The manufacturer of the blowout preventer which failed causing the massive Deepwater Horizon oil rig explosion in 2010 in the Gulf of Mexico has been cleared by a judge of all remaining claims. Cameron International has been named as a defendant in the trial that is looking at claims of negligence by BP and several other related companies in the tragedy.

Eleven workers were killed when the oil rig exploded in the Gulf of Mexico in April 2010, and dozens of workers were seriously injured. The case is being tried by US District Court Judge Carl Barbier, and he recently made the decision to dismiss all the remaining claims against Cameron International.

Earlier too, Cameron had been given a reprieve by the judge, and the judge had ruled out any punitive damages against Cameron. According to the judge who made that ruling last month, he had no reason to believe that gross negligence by the company had caused the tragedy. However, the judge has now taken it one step further, and has dismissed all claims against Cameron International, saying that there is no evidence he has to indicate that negligence by the Houston-based manufacturer of the blowout preventer, contributed to the deadly accident.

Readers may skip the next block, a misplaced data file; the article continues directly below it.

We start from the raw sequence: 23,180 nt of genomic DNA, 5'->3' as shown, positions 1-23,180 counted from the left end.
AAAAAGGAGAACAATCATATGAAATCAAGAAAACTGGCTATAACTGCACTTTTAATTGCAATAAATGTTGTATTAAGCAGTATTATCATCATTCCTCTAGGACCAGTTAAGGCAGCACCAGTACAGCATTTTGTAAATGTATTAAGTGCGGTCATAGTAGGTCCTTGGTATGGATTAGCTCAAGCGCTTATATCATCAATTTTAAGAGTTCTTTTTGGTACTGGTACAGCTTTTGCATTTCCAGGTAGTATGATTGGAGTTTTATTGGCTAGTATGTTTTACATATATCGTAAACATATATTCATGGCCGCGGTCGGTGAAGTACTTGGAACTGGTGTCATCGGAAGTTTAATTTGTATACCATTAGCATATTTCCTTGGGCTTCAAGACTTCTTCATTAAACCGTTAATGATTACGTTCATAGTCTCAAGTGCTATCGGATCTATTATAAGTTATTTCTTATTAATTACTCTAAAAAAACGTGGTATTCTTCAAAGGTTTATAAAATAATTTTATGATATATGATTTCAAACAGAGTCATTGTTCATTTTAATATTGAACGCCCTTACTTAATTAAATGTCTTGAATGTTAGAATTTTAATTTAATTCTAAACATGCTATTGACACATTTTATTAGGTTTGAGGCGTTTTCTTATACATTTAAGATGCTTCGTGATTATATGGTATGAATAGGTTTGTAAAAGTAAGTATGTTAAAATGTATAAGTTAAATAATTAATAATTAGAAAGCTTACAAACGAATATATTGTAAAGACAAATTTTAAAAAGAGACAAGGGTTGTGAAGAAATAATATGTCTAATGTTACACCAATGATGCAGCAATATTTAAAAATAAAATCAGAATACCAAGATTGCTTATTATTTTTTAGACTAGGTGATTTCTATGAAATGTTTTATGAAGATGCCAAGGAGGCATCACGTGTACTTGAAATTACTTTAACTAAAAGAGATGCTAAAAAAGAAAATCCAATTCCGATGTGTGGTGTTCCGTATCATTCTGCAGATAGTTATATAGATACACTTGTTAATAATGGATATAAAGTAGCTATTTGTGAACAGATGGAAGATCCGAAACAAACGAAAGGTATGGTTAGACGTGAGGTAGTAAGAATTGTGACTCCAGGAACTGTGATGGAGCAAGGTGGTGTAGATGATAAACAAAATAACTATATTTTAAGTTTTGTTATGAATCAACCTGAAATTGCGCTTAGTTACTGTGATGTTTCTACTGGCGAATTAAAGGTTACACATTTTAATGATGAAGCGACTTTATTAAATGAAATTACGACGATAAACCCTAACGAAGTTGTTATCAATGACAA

At the time of the explosion, the Deepwater Horizon was operated by BP and owned by Transocean. The pressure is now once again on these companies in the trial.

It’s no secret that offshore oil rig workers have some of the most dangerous jobs on the planet. The risk of oil rig fires and explosions is ever present, and these workers are also exposed to the routine hazards that face maritime workers like fall accidents, accidents and injuries involving offshore machinery, and injuries caused by falling or flying debris.

The offshore injury lawyers at Schechter, Shaffer & Harris, L.L.P., Accident & Injury Lawyers represent persons injured in offshore oil rig and platform accidents in the Gulf of Mexico.